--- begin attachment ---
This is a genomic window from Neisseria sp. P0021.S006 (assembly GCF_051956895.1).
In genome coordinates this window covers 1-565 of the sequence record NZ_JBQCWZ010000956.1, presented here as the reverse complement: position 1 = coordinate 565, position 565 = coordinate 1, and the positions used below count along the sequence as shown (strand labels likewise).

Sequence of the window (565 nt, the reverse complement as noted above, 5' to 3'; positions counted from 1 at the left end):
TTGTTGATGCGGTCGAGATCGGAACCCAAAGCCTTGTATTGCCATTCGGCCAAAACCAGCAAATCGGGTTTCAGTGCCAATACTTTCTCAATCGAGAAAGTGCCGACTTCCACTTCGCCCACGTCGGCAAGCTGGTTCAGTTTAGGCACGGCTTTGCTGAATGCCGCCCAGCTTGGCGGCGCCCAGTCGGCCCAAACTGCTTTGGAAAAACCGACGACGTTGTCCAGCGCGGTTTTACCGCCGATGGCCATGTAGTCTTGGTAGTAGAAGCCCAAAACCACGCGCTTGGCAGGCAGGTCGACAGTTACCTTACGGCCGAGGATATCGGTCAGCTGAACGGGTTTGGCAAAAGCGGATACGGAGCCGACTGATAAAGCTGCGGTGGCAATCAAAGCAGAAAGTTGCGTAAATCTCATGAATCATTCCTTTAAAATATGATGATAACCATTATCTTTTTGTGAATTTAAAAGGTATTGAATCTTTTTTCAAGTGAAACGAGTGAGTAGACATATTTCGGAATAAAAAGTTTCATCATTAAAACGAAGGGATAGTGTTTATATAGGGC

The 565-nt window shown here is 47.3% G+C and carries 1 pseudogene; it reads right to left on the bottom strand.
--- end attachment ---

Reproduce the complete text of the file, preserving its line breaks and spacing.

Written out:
This is a genomic window from Neisseria sp. P0021.S006 (assembly GCF_051956895.1).
In genome coordinates this window covers 1-565 of the sequence record NZ_JBQCWZ010000956.1, presented here as the reverse complement: position 1 = coordinate 565, position 565 = coordinate 1, and the positions used below count along the sequence as shown (strand labels likewise).

Sequence of the window (565 nt, the reverse complement as noted above, 5' to 3'; positions counted from 1 at the left end):
TTGTTGATGCGGTCGAGATCGGAACCCAAAGCCTTGTATTGCCATTCGGCCAAAACCAGCAAATCGGGTTTCAGTGCCAATACTTTCTCAATCGAGAAAGTGCCGACTTCCACTTCGCCCACGTCGGCAAGCTGGTTCAGTTTAGGCACGGCTTTGCTGAATGCCGCCCAGCTTGGCGGCGCCCAGTCGGCCCAAACTGCTTTGGAAAAACCGACGACGTTGTCCAGCGCGGTTTTACCGCCGATGGCCATGTAGTCTTGGTAGTAGAAGCCCAAAACCACGCGCTTGGCAGGCAGGTCGACAGTTACCTTACGGCCGAGGATATCGGTCAGCTGAACGGGTTTGGCAAAAGCGGATACGGAGCCGACTGATAAAGCTGCGGTGGCAATCAAAGCAGAAAGTTGCGTAAATCTCATGAATCATTCCTTTAAAATATGATGATAACCATTATCTTTTTGTGAATTTAAAAGGTATTGAATCTTTTTTCAAGTGAAACGAGTGAGTAGACATATTTCGGAATAAAAAGTTTCATCATTAAAACGAAGGGATAGTGTTTATATAGGGC

The 565-nt window shown here is 47.3% G+C and carries 1 pseudogene; it reads right to left on the bottom strand.